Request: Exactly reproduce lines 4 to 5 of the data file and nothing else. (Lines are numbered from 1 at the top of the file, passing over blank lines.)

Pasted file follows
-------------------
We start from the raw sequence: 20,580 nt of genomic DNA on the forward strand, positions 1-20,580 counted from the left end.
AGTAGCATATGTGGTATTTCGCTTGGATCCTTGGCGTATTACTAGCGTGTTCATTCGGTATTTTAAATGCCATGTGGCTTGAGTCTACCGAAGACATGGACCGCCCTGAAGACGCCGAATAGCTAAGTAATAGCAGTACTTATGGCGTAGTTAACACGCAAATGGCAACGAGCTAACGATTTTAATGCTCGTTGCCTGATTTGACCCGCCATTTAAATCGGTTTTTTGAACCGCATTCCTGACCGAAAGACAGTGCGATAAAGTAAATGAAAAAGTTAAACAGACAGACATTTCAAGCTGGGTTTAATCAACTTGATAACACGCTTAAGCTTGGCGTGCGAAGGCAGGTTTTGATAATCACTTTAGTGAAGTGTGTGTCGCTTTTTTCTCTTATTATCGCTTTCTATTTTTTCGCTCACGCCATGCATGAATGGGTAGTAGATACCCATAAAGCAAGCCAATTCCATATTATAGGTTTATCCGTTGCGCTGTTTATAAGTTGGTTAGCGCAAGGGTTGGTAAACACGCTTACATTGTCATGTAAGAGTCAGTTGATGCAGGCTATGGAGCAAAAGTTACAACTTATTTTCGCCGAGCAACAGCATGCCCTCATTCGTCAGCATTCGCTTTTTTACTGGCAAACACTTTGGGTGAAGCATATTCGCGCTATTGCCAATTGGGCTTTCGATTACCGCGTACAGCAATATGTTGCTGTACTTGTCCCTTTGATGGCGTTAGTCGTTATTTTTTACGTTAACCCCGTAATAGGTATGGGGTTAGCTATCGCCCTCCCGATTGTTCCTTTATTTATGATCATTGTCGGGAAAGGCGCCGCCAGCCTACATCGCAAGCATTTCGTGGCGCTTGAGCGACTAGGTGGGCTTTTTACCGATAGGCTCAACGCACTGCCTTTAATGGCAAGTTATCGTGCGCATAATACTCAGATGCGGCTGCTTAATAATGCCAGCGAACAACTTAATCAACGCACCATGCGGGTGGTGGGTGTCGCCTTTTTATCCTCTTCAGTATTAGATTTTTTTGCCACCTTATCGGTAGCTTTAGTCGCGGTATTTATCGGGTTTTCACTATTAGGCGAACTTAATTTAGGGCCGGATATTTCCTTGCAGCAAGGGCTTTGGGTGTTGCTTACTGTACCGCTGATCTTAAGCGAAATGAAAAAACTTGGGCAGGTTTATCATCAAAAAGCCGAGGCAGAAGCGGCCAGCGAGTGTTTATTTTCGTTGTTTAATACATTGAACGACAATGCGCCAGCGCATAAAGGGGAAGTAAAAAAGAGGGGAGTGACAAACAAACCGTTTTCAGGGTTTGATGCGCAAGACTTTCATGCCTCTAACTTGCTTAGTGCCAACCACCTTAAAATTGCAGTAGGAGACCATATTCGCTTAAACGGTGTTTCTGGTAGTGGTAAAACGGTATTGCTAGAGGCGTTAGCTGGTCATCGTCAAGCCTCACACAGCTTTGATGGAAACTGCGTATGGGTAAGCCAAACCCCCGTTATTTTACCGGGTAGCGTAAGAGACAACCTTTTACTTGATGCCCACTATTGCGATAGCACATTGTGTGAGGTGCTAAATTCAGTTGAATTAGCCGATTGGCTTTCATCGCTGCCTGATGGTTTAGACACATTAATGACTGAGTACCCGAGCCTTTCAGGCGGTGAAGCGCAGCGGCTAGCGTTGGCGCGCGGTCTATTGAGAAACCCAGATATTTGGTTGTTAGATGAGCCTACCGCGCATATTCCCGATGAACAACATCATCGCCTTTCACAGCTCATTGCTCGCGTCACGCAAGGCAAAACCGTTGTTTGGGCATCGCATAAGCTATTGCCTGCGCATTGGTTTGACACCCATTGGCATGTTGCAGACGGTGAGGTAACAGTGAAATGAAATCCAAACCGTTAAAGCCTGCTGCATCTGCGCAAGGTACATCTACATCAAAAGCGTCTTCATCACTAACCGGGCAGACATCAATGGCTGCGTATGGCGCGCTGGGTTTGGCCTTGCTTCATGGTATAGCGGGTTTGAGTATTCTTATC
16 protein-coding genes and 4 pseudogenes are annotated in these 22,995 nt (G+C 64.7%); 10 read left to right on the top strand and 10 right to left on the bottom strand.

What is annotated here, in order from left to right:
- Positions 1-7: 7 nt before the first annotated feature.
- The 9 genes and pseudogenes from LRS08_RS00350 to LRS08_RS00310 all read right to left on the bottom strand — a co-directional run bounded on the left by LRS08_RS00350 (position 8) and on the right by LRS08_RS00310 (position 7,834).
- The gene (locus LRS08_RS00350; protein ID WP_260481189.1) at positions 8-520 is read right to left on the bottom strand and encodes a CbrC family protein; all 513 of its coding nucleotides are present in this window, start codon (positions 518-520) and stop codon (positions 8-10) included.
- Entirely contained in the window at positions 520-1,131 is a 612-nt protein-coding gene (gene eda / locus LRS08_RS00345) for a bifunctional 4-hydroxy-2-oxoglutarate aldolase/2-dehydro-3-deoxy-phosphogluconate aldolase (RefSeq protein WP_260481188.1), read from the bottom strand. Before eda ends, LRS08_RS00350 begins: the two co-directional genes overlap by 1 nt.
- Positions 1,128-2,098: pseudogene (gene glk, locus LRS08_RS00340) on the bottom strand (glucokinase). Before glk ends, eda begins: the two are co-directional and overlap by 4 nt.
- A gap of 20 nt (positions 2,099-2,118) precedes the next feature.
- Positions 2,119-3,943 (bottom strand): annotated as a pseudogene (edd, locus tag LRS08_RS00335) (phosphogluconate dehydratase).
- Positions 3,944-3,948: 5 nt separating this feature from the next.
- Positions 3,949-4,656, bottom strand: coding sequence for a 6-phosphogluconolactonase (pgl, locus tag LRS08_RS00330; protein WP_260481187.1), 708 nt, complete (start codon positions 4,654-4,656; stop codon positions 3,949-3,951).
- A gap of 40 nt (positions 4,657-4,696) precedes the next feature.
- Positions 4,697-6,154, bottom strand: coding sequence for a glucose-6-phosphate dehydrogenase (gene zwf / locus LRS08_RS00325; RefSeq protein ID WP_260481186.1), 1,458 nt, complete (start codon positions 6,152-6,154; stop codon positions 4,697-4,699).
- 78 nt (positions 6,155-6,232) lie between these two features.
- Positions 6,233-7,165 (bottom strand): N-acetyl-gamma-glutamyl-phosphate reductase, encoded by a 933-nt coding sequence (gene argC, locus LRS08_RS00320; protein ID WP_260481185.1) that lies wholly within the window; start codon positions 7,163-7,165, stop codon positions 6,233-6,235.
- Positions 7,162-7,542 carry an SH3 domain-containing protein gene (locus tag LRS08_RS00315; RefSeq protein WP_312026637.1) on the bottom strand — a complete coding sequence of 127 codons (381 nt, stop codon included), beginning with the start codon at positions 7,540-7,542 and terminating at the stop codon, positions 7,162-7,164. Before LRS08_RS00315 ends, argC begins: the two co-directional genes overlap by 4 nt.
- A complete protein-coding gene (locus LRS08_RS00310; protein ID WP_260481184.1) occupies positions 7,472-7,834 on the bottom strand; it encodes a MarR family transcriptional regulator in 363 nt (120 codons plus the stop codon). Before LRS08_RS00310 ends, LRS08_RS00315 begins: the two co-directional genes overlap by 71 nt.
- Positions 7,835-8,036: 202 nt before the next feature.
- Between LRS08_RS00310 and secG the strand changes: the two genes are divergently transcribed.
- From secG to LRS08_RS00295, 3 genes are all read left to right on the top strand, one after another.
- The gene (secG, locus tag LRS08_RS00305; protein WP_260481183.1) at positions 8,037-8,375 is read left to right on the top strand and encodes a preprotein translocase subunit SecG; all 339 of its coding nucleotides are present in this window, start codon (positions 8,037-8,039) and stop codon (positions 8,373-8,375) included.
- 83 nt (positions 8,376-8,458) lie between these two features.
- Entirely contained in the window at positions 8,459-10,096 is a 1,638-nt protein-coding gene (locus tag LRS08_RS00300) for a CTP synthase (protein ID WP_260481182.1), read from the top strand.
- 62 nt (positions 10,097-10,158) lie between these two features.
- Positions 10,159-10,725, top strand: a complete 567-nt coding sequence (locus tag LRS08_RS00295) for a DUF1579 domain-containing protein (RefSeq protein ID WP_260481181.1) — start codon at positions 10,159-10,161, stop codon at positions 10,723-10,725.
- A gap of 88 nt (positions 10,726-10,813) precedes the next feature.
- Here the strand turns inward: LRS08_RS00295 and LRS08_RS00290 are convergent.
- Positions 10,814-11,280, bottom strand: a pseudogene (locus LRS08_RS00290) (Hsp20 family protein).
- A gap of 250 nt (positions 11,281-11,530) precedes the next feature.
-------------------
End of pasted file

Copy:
What is annotated here, in order from left to right:
- Positions 1-7: 7 nt before the first annotated feature.